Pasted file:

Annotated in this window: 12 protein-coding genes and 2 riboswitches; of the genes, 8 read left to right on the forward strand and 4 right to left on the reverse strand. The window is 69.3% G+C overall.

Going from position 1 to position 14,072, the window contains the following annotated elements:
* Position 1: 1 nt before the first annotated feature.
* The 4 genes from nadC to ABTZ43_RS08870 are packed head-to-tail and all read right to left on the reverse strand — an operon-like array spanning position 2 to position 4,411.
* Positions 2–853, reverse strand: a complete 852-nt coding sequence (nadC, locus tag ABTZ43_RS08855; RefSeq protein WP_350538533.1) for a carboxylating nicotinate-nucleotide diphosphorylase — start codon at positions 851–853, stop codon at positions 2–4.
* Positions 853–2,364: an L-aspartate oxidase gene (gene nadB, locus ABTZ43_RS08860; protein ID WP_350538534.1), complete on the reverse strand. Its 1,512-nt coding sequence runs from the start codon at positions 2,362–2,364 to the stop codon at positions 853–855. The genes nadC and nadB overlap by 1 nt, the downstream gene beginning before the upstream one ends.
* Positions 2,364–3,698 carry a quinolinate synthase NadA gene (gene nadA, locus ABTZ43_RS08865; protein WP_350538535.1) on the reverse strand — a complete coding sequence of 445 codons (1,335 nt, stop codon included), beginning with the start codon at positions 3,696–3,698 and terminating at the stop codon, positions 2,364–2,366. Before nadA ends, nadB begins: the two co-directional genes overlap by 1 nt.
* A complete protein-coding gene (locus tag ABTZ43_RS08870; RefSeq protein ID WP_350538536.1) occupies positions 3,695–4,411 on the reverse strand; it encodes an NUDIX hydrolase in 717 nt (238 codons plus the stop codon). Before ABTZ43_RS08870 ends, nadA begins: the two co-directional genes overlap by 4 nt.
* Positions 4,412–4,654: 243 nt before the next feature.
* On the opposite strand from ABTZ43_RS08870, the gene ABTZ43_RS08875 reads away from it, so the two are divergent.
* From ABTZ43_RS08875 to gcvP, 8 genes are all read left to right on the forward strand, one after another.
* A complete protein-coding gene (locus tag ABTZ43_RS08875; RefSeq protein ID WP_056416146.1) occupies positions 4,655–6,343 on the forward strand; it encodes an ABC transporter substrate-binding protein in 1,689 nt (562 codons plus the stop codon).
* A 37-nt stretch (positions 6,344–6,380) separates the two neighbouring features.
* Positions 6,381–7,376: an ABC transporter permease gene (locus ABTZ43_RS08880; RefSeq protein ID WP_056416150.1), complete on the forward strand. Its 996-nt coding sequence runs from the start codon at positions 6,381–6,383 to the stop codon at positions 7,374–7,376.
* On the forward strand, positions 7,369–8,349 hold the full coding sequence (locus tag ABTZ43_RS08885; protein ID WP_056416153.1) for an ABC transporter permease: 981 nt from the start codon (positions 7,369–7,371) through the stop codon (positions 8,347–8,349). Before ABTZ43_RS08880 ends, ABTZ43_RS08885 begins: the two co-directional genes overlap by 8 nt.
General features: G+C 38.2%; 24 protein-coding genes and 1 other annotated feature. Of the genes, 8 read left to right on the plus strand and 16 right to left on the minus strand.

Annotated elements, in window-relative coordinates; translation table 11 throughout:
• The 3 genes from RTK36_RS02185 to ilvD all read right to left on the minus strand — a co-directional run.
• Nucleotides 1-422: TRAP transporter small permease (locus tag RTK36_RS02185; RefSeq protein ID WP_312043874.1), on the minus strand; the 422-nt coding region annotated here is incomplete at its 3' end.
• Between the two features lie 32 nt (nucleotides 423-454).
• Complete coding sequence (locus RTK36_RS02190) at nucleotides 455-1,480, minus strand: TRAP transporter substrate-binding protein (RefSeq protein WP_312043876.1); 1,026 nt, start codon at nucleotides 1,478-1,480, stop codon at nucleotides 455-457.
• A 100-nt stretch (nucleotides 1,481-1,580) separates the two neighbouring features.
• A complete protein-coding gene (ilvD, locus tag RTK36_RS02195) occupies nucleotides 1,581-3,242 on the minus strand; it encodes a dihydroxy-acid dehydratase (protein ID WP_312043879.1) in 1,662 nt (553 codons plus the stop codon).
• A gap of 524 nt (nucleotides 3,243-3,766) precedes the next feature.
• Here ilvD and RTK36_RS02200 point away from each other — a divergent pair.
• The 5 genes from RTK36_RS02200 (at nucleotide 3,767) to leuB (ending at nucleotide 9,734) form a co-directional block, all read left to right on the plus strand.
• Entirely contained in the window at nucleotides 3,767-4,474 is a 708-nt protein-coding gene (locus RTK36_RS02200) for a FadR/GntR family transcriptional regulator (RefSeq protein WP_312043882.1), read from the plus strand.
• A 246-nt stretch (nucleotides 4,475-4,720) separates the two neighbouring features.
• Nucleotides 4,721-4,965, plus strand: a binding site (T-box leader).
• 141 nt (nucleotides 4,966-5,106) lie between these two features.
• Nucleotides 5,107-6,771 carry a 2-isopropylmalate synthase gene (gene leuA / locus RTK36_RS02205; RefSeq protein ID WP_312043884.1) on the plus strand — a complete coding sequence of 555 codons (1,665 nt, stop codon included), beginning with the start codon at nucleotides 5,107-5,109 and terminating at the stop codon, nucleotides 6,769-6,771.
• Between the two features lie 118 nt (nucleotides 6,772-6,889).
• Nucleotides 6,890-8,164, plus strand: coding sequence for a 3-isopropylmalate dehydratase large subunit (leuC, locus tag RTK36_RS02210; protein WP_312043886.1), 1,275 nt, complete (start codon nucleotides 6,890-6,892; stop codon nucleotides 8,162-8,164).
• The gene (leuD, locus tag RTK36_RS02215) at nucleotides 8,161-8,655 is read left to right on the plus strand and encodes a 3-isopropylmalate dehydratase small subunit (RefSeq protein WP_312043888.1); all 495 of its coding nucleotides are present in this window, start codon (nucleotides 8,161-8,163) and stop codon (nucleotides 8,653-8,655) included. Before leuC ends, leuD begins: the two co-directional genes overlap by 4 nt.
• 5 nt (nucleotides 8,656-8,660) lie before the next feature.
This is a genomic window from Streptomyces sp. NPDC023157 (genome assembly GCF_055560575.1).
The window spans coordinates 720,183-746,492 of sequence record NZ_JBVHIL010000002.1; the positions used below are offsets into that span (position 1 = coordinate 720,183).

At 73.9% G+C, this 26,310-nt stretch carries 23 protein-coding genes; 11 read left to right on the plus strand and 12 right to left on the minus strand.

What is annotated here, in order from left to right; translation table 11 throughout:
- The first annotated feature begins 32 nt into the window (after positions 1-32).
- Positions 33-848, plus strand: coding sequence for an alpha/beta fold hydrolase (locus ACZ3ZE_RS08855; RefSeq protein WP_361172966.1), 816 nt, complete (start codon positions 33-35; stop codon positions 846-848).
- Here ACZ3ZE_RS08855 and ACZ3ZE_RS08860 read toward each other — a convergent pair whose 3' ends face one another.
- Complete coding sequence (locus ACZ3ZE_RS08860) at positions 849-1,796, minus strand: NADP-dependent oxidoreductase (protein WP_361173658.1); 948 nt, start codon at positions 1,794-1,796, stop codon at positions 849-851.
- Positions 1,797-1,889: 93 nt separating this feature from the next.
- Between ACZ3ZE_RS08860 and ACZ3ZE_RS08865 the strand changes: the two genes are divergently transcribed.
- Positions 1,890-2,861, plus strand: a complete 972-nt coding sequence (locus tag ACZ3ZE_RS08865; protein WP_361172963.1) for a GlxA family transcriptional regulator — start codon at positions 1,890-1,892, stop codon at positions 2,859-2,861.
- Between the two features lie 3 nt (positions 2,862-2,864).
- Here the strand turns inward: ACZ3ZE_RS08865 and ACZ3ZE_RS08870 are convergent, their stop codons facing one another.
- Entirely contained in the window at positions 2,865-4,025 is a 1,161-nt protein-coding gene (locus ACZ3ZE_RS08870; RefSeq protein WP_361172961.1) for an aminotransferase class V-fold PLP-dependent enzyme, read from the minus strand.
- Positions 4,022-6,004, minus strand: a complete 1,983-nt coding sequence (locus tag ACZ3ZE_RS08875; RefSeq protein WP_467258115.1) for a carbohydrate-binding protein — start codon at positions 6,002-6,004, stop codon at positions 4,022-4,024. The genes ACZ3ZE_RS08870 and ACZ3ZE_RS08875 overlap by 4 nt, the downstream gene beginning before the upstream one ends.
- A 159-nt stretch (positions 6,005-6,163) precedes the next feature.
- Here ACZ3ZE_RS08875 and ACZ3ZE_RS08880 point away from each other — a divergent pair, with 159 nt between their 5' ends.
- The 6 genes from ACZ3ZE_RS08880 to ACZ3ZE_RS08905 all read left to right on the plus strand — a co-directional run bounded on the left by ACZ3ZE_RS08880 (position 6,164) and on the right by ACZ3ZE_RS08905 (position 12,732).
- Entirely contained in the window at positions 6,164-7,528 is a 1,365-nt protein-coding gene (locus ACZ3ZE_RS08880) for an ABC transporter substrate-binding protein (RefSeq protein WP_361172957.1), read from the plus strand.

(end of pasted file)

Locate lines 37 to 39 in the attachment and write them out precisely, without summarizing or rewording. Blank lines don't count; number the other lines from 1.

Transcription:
The window spans coordinates 720,183-746,492 of sequence record NZ_JBVHIL010000002.1; the positions used below are offsets into that span (position 1 = coordinate 720,183).

At 73.9% G+C, this 26,310-nt stretch carries 23 protein-coding genes; 11 read left to right on the plus strand and 12 right to left on the minus strand.

What is annotated here, in order from left to right; translation table 11 throughout: